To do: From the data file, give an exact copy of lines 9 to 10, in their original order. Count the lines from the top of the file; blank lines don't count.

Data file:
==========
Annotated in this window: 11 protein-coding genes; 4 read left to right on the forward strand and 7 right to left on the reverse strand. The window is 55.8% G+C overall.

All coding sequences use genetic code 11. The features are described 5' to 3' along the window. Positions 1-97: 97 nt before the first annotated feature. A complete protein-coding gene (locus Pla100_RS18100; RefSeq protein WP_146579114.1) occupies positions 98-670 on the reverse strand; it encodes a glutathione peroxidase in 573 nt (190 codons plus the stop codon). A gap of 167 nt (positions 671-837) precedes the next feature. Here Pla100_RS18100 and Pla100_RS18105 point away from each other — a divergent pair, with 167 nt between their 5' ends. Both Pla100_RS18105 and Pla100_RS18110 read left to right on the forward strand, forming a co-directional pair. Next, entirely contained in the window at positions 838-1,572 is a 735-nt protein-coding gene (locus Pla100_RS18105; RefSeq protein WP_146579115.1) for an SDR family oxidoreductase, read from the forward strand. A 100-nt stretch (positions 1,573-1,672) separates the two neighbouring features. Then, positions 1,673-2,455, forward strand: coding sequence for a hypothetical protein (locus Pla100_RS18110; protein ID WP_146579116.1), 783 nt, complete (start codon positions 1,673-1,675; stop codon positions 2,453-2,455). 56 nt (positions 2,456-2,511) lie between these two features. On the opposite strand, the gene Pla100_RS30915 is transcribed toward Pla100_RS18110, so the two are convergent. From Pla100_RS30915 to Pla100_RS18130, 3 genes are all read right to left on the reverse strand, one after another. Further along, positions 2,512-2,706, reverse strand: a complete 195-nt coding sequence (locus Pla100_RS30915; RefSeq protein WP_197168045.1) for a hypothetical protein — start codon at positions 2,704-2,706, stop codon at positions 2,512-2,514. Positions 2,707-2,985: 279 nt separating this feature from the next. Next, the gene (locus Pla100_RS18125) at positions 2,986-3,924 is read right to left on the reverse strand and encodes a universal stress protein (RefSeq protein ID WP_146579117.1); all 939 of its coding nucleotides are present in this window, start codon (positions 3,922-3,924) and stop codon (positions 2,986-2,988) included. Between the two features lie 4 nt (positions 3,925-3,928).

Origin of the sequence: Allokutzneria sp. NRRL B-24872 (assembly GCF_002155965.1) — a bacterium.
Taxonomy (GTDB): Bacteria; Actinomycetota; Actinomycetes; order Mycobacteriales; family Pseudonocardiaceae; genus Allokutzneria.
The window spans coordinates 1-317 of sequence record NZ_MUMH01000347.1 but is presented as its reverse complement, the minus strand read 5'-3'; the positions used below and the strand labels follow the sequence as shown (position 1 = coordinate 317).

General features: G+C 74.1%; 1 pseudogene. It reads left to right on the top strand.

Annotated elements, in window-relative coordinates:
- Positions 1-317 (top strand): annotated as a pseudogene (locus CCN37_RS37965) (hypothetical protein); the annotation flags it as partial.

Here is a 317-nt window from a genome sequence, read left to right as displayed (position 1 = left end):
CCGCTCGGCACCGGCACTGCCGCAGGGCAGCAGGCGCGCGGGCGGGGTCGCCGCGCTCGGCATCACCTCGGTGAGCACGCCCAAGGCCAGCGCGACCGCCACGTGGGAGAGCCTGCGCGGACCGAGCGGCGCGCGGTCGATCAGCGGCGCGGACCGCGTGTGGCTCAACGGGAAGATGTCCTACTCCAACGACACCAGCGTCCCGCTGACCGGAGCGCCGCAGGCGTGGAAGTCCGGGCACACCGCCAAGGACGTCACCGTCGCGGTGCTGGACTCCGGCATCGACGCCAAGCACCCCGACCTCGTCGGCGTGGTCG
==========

Here is a 317-nt window from a genome sequence, read left to right as displayed (position 1 = left end):
CCGCTCGGCACCGGCACTGCCGCAGGGCAGCAGGCGCGCGGGCGGGGTCGCCGCGCTCGGCATCACCTCGGTGAGCACGCCCAAGGCCAGCGCGACCGCCACGTGGGAGAGCCTGCGCGGACCGAGCGGCGCGCGGTCGATCAGCGGCGCGGACCGCGTGTGGCTCAACGGGAAGATGTCCTACTCCAACGACACCAGCGTCCCGCTGACCGGAGCGCCGCAGGCGTGGAAGTCCGGGCACACCGCCAAGGACGTCACCGTCGCGGTGCTGGACTCCGGCATCGACGCCAAGCACCCCGACCTCGTCGGCGTGGTCG